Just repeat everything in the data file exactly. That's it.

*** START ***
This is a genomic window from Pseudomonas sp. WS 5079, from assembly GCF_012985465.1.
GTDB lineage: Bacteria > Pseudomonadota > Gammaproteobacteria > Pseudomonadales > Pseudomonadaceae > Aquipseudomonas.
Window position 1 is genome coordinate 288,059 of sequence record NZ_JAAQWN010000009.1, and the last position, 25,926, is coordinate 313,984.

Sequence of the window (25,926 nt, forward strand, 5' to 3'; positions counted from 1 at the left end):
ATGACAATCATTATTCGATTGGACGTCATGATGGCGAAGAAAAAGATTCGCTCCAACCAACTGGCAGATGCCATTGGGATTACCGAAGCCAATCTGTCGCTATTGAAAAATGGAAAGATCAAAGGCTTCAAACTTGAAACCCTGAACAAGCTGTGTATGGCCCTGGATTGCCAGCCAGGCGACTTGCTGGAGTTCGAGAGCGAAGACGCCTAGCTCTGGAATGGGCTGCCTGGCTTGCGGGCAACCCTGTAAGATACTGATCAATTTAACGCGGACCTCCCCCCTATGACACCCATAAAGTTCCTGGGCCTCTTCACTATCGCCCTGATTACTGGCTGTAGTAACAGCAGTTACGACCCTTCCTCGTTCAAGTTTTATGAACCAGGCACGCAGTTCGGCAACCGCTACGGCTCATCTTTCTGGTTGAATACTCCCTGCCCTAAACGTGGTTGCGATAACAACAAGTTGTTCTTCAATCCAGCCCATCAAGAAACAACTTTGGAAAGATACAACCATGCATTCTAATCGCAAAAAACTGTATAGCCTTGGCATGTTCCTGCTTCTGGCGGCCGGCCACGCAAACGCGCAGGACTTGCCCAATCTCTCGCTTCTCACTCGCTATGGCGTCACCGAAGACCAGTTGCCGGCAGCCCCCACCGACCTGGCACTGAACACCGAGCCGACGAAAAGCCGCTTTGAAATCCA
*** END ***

This is a genomic window from Pseudomonas sp. WS 5079, from assembly GCF_012985465.1.
GTDB lineage: Bacteria > Pseudomonadota > Gammaproteobacteria > Pseudomonadales > Pseudomonadaceae > Aquipseudomonas.
Window position 1 is genome coordinate 288,059 of sequence record NZ_JAAQWN010000009.1, and the last position, 25,926, is coordinate 313,984.

Sequence of the window (25,926 nt, forward strand, 5' to 3'; positions counted from 1 at the left end):
ATGACAATCATTATTCGATTGGACGTCATGATGGCGAAGAAAAAGATTCGCTCCAACCAACTGGCAGATGCCATTGGGATTACCGAAGCCAATCTGTCGCTATTGAAAAATGGAAAGATCAAAGGCTTCAAACTTGAAACCCTGAACAAGCTGTGTATGGCCCTGGATTGCCAGCCAGGCGACTTGCTGGAGTTCGAGAGCGAAGACGCCTAGCTCTGGAATGGGCTGCCTGGCTTGCGGGCAACCCTGTAAGATACTGATCAATTTAACGCGGACCTCCCCCCTATGACACCCATAAAGTTCCTGGGCCTCTTCACTATCGCCCTGATTACTGGCTGTAGTAACAGCAGTTACGACCCTTCCTCGTTCAAGTTTTATGAACCAGGCACGCAGTTCGGCAACCGCTACGGCTCATCTTTCTGGTTGAATACTCCCTGCCCTAAACGTGGTTGCGATAACAACAAGTTGTTCTTCAATCCAGCCCATCAAGAAACAACTTTGGAAAGATACAACCATGCATTCTAATCGCAAAAAACTGTATAGCCTTGGCATGTTCCTGCTTCTGGCGGCCGGCCACGCAAACGCGCAGGACTTGCCCAATCTCTCGCTTCTCACTCGCTATGGCGTCACCGAAGACCAGTTGCCGGCAGCCCCCACCGACCTGGCACTGAACACCGAGCCGACGAAAAGCCGCTTTGAAATCCA